They also had lynching ones, but basically I'm squicked by blood and gore, whereas the concentration camp one might well be triggering to some, but it also had people pausing to look at it, nodding to me soberly, and moving on. (I also got several high-fives for the shirt.)

Anyway, I eventually found the actual Black Lives Matter march leaders, plus Tito Jackson (candidate for mayor) doing his best preachin', and then we got started late. (Because, it is a march and it is required.) Soon enough, I stumbled onto my brother and his wife, or more accurately he stumbled across me while admiring my poster, and had marching partners. (I was going to hook up with Dedham Unitarians, but I couldn't find them.)

Since we started late, and because 20,000 marchers move slowly, we missed the so-called "Free Speech Rally" entirely, since they got shuffled off at 1:30 or so, and I wasn't even to the Common by that point, I think.

I did encounter some AntiFa-plus-BLM activists around 3:30 or so down by Park Street T stop, who had found some of the white supremacists who (for agitation reasons) had stuck around. One of them got pizza thrown at him (which almost hit me as I ducked into the convenience store), and then another one was rather literally surrounded by people *entirely* willing to argue with him until the cows came home, so I figured that was pretty much covered and bailed. As it turns out, there was a little bit of violence after that, but not much at all.

About 25 arrests for minor things, and a white supremacist arrested for carrying a gun without a permit or something similar. There were also some people throwing rocks (and bottles filled with piss, wtf?) at the police, sigh. Overall, the police were incredibly helpful during the march, and then got somewhat violent as the day progressed, but they were only slightly more pissy than I expected. Overall, worth thanking.

Link smatterings: Scale of the so-called "Free Speech Rally", as compared to counter-protestors. Roxbury Crossing area, around when things started, some Globe photos.

Dept. of Birthdays

Aug. 19th, 2017 04:33 pm
kaffyr: The Polar Bear from Polar Bear cafe (Polar Bear-san)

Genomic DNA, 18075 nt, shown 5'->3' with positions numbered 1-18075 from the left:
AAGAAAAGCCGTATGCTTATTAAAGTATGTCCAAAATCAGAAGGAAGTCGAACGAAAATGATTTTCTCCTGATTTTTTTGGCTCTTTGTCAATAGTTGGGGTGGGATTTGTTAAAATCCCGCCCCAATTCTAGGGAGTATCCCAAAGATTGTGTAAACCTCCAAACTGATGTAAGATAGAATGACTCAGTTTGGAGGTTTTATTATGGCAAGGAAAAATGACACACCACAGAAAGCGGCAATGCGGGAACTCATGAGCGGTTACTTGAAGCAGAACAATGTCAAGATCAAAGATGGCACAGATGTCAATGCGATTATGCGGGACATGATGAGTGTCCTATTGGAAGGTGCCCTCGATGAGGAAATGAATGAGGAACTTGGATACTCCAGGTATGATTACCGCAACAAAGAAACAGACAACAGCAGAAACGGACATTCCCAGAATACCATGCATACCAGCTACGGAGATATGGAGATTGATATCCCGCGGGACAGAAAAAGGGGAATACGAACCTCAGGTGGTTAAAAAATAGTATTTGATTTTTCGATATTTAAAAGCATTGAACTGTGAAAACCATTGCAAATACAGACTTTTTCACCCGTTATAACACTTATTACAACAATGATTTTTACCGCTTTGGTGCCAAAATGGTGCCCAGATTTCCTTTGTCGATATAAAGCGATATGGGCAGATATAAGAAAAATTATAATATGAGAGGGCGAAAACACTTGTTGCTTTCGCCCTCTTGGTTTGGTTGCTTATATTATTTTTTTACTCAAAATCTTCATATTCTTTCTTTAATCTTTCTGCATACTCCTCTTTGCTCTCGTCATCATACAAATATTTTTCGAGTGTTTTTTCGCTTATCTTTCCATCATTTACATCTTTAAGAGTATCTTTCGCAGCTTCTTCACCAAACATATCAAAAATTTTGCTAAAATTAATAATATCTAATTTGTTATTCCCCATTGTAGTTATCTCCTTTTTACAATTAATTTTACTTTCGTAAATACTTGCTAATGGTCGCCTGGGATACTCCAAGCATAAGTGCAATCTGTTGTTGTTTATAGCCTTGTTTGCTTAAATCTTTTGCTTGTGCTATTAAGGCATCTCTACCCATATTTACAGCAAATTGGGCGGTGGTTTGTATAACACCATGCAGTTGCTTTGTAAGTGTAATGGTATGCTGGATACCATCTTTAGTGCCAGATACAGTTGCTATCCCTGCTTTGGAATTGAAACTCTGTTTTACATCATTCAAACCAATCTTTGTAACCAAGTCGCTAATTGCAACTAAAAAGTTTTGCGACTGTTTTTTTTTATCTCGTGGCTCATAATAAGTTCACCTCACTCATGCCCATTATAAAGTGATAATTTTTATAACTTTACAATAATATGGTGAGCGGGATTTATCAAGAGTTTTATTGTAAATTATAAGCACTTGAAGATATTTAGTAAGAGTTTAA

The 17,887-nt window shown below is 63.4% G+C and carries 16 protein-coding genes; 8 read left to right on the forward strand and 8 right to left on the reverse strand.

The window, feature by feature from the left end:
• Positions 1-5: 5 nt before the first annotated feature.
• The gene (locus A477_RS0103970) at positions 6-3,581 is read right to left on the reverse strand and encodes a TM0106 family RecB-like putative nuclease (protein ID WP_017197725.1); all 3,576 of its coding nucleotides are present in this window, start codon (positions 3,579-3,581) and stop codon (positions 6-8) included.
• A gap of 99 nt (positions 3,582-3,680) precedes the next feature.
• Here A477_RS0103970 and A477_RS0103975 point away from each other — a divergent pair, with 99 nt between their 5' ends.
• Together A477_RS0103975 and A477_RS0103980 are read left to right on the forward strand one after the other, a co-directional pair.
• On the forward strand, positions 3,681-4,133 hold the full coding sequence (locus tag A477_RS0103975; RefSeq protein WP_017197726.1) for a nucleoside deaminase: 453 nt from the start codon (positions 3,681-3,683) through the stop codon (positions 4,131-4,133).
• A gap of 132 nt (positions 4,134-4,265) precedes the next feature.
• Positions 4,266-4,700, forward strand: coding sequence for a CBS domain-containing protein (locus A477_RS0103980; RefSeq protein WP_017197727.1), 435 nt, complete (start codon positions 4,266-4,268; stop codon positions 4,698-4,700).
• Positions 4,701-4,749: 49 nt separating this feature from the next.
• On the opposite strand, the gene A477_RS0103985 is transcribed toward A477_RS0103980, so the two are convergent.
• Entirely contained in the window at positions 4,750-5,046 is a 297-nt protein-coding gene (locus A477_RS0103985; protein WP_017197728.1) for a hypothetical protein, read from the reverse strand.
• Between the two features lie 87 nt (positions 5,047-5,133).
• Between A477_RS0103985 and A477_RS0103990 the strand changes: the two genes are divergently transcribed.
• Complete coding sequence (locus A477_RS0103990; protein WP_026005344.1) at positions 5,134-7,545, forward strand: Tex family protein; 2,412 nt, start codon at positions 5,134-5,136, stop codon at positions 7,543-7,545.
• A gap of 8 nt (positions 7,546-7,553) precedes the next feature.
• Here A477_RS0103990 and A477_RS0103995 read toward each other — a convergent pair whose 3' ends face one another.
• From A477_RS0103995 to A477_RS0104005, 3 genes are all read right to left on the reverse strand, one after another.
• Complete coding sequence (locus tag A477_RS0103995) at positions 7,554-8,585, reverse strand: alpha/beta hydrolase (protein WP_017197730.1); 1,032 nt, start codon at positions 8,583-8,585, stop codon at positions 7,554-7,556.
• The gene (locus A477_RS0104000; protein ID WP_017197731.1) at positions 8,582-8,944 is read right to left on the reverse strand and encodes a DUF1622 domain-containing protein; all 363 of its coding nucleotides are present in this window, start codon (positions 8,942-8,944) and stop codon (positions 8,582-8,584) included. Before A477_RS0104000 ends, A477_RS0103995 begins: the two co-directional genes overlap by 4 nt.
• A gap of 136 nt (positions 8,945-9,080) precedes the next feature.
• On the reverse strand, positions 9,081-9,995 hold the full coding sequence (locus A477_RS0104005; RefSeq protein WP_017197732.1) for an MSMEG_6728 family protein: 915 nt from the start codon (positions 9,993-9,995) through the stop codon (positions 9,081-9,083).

[personal profile] kaffyr
August Birthdays That I've Missed Until Now

Aug. 2 marked the birthday of 
[personal profile] tardis_stowaway . I miss talking to her about fandoms we both love - Who, the MCU, Sherlock (I still believe in John/Sherlock/Mary!) - and anything else that catches our interest. She's a good writer, and a lovely person. So, lovely person, I hope you had a good birthday, and I hope the coming year will be good to you; more than good, great. I also hope to see you around these parts soon!

On Aug. 8, 
[personal profile] the_arc5  had her birthday. The last thing she posted over on/here on LJ was a fantastic 2011 commentary on "The God Complex" from Dr. Who; it was fantastic, and I still occasionally reread it, for the keen understanding of humans and the human condition that I think it shows. I don't know what she's doing, or whether she is ever online in this neighborhood. If she is, I hope she accepts this belated birthday wish. 

Then, on Aug. 10, 
[personal profile] hawkmoth  celebrated her birthday. Once again, this is someone I haven't seen around here for a year or so, and someone I'd love to see again. She is a very good fic writer, and she's also an interesting person. If you're out there, or auditing posts from people, I hope you see this, and know that someone who likes you on LJ is wishing you a belated birthday!

A little closer to the actual date, 
[personal profile] stillbrainfried  celebrated a birthday on Aug. 18. She shares my love of the Ninth Doctor, and of Rose; I hope you had an excellent birthday, and that the year to come is good one for you.*



*I know I say that to almost everyone to whom I wish a happy birthday - and it's because I truly do wish that for everyone. 365 days of decency, happiness, support, creativity and, above all, love given, received, and shared; a gift I hope everyone gets on their birthday. 



 

SilverLaceVine of Simmer

Aug. 19th, 2017 08:22 pm
[personal profile] ismo
Yesterday I was so disturbed by the state of things that it was difficult to write anything. I need to just tiptoe away from the internet. The stabbings in Turku were really the last straw. I loved Helsinki and found the Finns I met to be friendly and generous people. For their country to be terrorized, on top of the vile goings-on here, saddened me very much. Also, my mother wasn't feeling well, and my sister was worried, so I had to add more phone calls and emails to the schedule. I called Mother tonight, and I think she's starting to feel better. Yesterday, I felt so bad myself that I was afraid I was coming down with something, just before the eclipse trip! But after a night's sleep, I seem to be feeling better too. I weeded the flowerbed, did more laundry, and repacked my bag. Our flight to Kansas City leaves at 6 am, so we'll be getting up early.